Because mobile phones are very common and easily explained by players (if they are caught), we focused our development on them. But a big problem is that by default they use "java timers" which is basically software that is easily interrupted by other processes on the phone. You'd be familiar with how your PC lags from time to time. The same thing happens with java timers on mobile phones. In other words, timings from unmodified mobile phones can produce substantial errors in timings.
Some phones using java timers were as inaccurate as 500ms (mainly smart phones). Our testing determined that the average mobile phone was capable of producing timings accurate to within 15ms without any modification. This is 0.015 seconds. For a basic roulette computer algorithm, this is easily accurate enough. Sellers of microprocessor roulette computers claim it isn't because they want you to believe exclusively their hardware and product is the best. The reality is a basic roulette computer algorithm determines only rotor position for a fixed and assumed ball drop time. A visual ballistic player will usually be accurate to within 1 ball revolution, which is the same as any basic roulette computer regardless of the hardware. This is a discrepancy of over 2000ms (2 seconds). Even if a visual ballistics player is highly skilled, they will still be inaccurate by about 100ms or more. Overall, an average visual ballistics player will achieve almost exactly the same accuracy in their predictions as a basic roulette computer, whether the computer is accurate to 0.0001ms, 15ms, or even 50ms. This is simple fact, although sellers of microprocessor devices will try to convince you otherwise with diversionary technical jargon.
Another consideration is typically when a roulette computer player clicks the button to take rotor and ball revolution timings, there is about 50ms of error. After all, you can't expect to click the button perfectly. So with mobile phones, in the worst case scenario with the average phone, your timing errors will be 30% less accurate. However, because basic roulette computer algorithms target specific revolutions, the error margin for timings can be enormous and it will make almost no difference to accuracy. To be precise, the difference is about a 3% decrease in accuracy between microprocessor and the average UNMODIFIED mobile phone roulette computers, assuming they both use the basic algorithm.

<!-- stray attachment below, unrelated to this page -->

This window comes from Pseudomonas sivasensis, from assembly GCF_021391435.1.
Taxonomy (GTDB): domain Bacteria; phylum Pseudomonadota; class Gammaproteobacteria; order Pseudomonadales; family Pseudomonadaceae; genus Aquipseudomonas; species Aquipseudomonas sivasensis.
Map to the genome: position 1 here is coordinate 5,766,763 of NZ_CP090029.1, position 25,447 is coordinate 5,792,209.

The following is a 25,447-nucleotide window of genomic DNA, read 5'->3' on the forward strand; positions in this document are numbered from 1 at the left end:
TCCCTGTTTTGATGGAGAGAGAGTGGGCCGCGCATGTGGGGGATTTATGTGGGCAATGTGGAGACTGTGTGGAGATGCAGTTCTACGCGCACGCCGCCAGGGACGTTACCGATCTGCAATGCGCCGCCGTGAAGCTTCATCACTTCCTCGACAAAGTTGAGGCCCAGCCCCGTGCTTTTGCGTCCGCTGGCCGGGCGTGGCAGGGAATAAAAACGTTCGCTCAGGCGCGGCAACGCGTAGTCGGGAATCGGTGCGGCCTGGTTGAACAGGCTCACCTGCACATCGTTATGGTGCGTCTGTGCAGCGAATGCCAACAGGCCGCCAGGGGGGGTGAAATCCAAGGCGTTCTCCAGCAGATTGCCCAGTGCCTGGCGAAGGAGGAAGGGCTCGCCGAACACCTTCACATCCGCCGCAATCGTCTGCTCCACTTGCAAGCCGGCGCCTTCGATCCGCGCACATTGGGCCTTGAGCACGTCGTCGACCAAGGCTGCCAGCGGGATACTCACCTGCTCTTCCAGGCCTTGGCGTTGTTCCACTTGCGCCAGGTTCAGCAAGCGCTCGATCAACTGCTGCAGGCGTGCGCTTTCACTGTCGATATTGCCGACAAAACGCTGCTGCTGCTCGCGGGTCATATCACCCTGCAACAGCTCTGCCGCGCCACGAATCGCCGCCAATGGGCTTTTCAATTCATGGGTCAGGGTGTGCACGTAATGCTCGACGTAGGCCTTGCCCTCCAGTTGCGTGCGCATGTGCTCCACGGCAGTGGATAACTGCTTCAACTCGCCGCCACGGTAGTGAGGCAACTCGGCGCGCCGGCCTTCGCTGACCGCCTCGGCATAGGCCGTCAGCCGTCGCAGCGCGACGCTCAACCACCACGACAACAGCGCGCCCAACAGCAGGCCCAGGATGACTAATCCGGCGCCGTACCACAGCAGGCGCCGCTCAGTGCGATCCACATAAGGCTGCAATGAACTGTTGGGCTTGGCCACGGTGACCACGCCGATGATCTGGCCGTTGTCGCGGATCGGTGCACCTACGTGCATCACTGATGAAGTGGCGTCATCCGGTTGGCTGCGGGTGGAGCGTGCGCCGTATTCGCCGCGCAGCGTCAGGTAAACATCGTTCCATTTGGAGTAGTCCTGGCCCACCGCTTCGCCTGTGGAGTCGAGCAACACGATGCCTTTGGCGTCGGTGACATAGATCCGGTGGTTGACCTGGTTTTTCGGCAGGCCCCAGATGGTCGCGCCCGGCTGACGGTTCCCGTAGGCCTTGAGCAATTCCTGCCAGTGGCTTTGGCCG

Mobile Phone Modifications
The only instance a microprocessor will have significantly more accurate timings over the average unmodified mobile phone is if the roulette computer's algorithms require precise timings to predict something like which diamond the ball is most likely to hit.
Let's assume (incorrectly) that the ball has the same deceleration rate on every spin. Then if we accurately measured the ball speed, we could tell which diamond the ball is most likely to hit, and this would lead to more accurate predictions. To achieve this on an average wheel requires timings to be accurate to approximately 7ms (0.007s). In this case, an unmodified mobile phone would have a minor disadvantage over microprocessors. The difference is roughly 1 pocket loss in accuracy. But it is still a difference which we'd rather avoid, so our mobile phone roulette computers (all except basic version) are modified as per below:
Firmware is the the most elemental software installed on a computer. For example, a PC has BIOS firmware which is the program required before the computer can install an operating system like Windows. A mobile phone is like a Windows operating system where it has the hardware (microchips, the screen etc), then it has the operating system (like Windows), then it has the roulette computer software. Our earliest mobile phone computers achieved approximately 5ms timing accuracy by modifying the firmware to disable processes that interfered with the components used to produce timings. Our later models went a few steps further by:
i. disabling non-critical processes so they didn't interfere with the timing operations
ii. installing firmware so that java timers are not used
iii. installing a crystal oscillator that feeds microprocessor timings to the hardware, and routes the data to the roulette computer software.
The modifications ultimately enable the phones to process timings accurate to within 1ms, which is more than what is needed for precision calculations. To determine the level of accuracy, we simply connected up two phones and a microprocessor stopwatch to the same switch. Each time the switch was pressed, timings were registered on all three devices. The deviation is never greater than 1ms.